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Firearm Infobox
Name, Image, type, origin
Name Model 10 (M-10)
Type Machine gun or Machine pistol
Place of origin Flag of the United States United States
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Service history
In service 1970-present
Used by Brazilian Army, various police departments
Wars Vietnam war-present
Production history
Designer Gordon B. Ingram
Designed 1964
Produced 1970 –
Variants M-10A1
Weight 2.84 kg
Length 269 mm (548 mm with open stock)
Width {{{width}}}
Height {{{height}}}
Barrel length 146 mm
Diameter {{{diameter}}}
Cartridge .45 ACP
9x19mm Parabellum
Muzzle velocity 275 m/s (902 ft/s)
Effective range 50-70 m
Maximum range 100 m
Other identifying characteristics
Wood parts (Y/N) {{{wood}}}
Common color {{{color}}}
Imprint {{{imprint}}}

The MAC-10 (Military Armament Corporation Model 10) is a highly compact, blowback operated, selective fire machine gun (technically, a machine pistol) developed by Gordon B. Ingram in 1964.

It is a simple, low-cost design with few moving parts, making it easy to manufacture and maintain. The M-10 is one out of a series of machine pistols, the others being: the MAC-11 (M-11A1), which is a scaled down version of the M-10 chambered in .380 ACP; and the M-11/9, which is a smaller 9mm version that has a longer receiver with a shorter profile later made by the SWD (Sylvia and Wayne Daniel) companies, Cobray and Leinad.

The compactness and high rates of fire for these weapons (no less than 1000 rpm for the M-10 and 1600 rpm for the M-11A1) worked against them. Their small size made them difficult to hold, and this, when combined with their high rate of fire (the magazine will empty in 1.57 seconds on full auto), made control challenging; this was a key factor in their never finding much success with the military. Also, their weight makes them uncomfortable to hold. However, they did see limited service in Vietnam with the Special Forces. They are still used today by some SWAT forces, the Brazilian Army's counter terrorist special forces and security outfits, as the high rate of fire (despite the difficulty of controlling the recoil) is useful in some situations.


The MAC-10 was built almost entirely from steel stampings. A notched cocking handle protrudes from the top of the receiver, and by turning the handle 90° would lock the bolt, and act as an indicator that the weapon is unable to fire. The MAC-10 has a telescoping bolt, which wraps around the barrel. This allows a more compact weapon, and balances the weight of the weapon over the pistol grip where the magazine is located. The MAC-10 fires from an open bolt, and in addition, the light weight of the bolt results in a rapid rate of fire. The barrel is threaded to accept a suppressor, which worked by reducing the discharge's sound, without attempting to reduce the velocity of the bullet. At the suggestion of the United States Army, Ingram added a small bracket with a small strap beneath the muzzle to aid in controlling recoil during fully-automatic fire.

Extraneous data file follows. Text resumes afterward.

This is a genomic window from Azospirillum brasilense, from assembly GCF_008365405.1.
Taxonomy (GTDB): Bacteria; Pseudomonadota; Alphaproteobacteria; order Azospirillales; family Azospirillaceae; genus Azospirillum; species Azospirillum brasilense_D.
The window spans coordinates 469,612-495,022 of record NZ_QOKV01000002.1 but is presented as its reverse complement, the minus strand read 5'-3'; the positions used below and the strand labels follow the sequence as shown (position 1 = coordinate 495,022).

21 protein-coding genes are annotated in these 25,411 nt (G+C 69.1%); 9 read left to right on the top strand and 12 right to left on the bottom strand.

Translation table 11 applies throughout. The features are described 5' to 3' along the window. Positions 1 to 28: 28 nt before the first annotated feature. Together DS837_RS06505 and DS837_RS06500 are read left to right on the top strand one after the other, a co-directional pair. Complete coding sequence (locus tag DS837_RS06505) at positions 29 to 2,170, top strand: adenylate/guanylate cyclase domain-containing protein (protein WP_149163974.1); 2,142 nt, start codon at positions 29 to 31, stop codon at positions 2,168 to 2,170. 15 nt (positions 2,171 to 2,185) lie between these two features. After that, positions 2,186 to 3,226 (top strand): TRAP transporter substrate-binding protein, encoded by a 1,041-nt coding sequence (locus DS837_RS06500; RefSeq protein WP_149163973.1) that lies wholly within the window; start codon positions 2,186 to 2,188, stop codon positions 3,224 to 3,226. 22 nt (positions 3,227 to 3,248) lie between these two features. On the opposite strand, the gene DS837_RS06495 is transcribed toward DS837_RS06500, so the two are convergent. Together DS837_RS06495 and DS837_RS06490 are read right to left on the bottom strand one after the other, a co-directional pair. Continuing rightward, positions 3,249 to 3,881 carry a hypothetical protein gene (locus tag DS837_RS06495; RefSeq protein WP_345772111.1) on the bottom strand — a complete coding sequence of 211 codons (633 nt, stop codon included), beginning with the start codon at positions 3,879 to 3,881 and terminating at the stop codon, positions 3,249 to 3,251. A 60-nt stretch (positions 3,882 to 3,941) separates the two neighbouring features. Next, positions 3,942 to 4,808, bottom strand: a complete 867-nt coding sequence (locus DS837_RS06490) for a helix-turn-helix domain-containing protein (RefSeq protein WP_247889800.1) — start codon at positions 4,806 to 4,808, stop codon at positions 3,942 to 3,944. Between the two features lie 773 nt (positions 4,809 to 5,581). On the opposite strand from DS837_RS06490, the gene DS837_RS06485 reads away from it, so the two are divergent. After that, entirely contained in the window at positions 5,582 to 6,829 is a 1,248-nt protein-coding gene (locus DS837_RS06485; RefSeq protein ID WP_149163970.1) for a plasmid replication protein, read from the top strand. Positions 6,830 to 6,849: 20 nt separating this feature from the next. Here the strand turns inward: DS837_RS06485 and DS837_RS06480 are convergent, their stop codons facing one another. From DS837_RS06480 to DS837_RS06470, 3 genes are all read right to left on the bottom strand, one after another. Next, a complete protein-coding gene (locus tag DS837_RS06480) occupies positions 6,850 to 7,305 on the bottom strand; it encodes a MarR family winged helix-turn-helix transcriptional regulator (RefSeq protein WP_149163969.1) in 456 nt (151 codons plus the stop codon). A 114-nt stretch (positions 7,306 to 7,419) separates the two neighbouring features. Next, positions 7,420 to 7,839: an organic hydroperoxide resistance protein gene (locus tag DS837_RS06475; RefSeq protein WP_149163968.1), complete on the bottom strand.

Suppressor Edit

Probably the biggest reason for the original MAC-10 finding recognition was its revolutionary sound suppressor designed by Mitchell Werbell III of Sionics. This suppressor had a two-stage design, with the first stage being larger than the second. This uniquely shaped suppressor gave the MAC-10 a very menacing look. It was also very quiet, to the point that the bolt could be heard over the report of the weapons discharge. Its "wipeless" design was advanced for the time in that its internal metal parts needed only to be cleaned, not replaced, in contrast to the older-technology "wipe" type suppressors. The suppressor also created a place to hold the weapon; this, combined with the weight it added, made the weapon easier to control. During the 1970s the United States of America placed restrictions on the exportation of suppressors, and a number of countries cancelled their orders of MAC-10s as the effectiveness of the MAC-10's suppressor was one of its main selling points. This and additional restrictions on automatic weapons in the USA led to the bankruptcy of Military Armament Company, the main producer, in 1976.[1] The weapon's barrel threads were originally intended for this suppressor, but many other attachments are used: muzzle brakes, barrel extensions, fake-suppressors, fore-grips, and so on. Also, a single-stage "wipe" type suppressor was marketed by SWD and Cobray in the last years (1983-1986) of the MAC-10 SMG's manufacture.


The MAC-10 is most common in the version chambered for .45 ACP rounds. In the United States, fully automatic MAC-10 machine pistols are NFA articles, and probably the least expensive (relative; Approximate cost as of Q1 2008 is $9,800 US +/-)[2] and most common automatic firearms available on the American market today. A large amount of sheet metal frame flats were given serial numbers before the Firearm Owners Protection Act of 1986, and this made it possible to continue manufacturing MACs for the civilian market. There are also a limited number of semi-automatic carbines based on the original MAC design. MAC-10 pistols may be easily converted to carbines, and vice-versa, by interchanging commonly available parts. Originally Ingram made the MAC 10 into a .45 caliber. The first MAC 10 was designed and fabricated in Southern California by Erquiaga Arms in 1962.

Current military usersEdit

The current military users use MAC-10s primarily for counter-terrorist units, as its high rate of fire and relatively low power is ideal for hostage situations. Brazil is the only known export customer and currently uses it for special operation units.

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  1. Future Weapons, Kevin Dockery, pages 213-215

See alsoEdit

External linksEdit


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